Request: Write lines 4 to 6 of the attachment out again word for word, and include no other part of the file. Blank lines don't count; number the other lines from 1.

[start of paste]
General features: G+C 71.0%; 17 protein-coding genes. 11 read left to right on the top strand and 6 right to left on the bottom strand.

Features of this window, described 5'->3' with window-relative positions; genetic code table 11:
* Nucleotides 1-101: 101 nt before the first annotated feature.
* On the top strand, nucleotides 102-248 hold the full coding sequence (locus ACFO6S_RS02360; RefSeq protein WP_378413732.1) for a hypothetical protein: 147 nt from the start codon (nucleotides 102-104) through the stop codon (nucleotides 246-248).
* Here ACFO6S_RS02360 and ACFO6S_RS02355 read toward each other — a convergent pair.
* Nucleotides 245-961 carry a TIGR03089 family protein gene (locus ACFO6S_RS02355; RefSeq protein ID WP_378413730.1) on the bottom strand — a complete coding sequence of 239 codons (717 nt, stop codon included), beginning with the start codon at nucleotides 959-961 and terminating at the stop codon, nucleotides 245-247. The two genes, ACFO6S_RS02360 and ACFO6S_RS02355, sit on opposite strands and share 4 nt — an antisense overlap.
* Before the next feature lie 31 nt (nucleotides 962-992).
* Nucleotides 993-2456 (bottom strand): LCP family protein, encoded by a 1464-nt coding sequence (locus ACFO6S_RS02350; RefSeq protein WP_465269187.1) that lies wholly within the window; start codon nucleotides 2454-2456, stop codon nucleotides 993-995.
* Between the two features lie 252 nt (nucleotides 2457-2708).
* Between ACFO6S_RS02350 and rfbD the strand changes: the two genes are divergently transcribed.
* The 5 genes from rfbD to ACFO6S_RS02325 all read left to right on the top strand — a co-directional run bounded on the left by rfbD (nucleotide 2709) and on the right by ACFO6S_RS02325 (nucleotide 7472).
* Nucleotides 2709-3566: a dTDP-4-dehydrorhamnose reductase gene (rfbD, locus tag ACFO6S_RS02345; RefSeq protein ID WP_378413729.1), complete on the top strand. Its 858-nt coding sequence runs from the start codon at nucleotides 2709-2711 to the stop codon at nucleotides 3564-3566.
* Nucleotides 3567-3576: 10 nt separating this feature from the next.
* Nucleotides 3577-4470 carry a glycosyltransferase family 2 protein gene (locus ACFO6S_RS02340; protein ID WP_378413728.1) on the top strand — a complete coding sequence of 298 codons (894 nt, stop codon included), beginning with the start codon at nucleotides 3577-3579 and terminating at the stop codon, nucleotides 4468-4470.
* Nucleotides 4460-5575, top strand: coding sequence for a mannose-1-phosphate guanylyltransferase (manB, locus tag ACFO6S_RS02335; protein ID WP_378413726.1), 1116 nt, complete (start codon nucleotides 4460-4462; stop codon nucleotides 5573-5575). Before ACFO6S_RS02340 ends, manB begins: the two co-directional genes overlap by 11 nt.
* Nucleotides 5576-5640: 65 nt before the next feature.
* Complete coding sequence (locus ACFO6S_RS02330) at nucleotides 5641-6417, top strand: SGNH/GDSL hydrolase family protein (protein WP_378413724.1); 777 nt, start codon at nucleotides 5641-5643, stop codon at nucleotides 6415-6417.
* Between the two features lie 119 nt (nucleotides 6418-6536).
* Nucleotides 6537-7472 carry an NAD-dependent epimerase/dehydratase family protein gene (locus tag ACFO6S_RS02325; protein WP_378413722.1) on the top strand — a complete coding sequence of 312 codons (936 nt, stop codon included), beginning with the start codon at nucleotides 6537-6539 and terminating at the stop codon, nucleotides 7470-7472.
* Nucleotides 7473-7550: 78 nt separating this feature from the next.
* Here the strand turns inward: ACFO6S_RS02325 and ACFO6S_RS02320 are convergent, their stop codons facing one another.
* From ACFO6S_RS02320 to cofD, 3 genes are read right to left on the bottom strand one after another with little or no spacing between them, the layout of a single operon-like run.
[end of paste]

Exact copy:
* On the top strand, nucleotides 102-248 hold the full coding sequence (locus ACFO6S_RS02360; RefSeq protein WP_378413732.1) for a hypothetical protein: 147 nt from the start codon (nucleotides 102-104) through the stop codon (nucleotides 246-248).
* Here ACFO6S_RS02360 and ACFO6S_RS02355 read toward each other — a convergent pair.
* Nucleotides 245-961 carry a TIGR03089 family protein gene (locus ACFO6S_RS02355; RefSeq protein ID WP_378413730.1) on the bottom strand — a complete coding sequence of 239 codons (717 nt, stop codon included), beginning with the start codon at nucleotides 959-961 and terminating at the stop codon, nucleotides 245-247. The two genes, ACFO6S_RS02360 and ACFO6S_RS02355, sit on opposite strands and share 4 nt — an antisense overlap.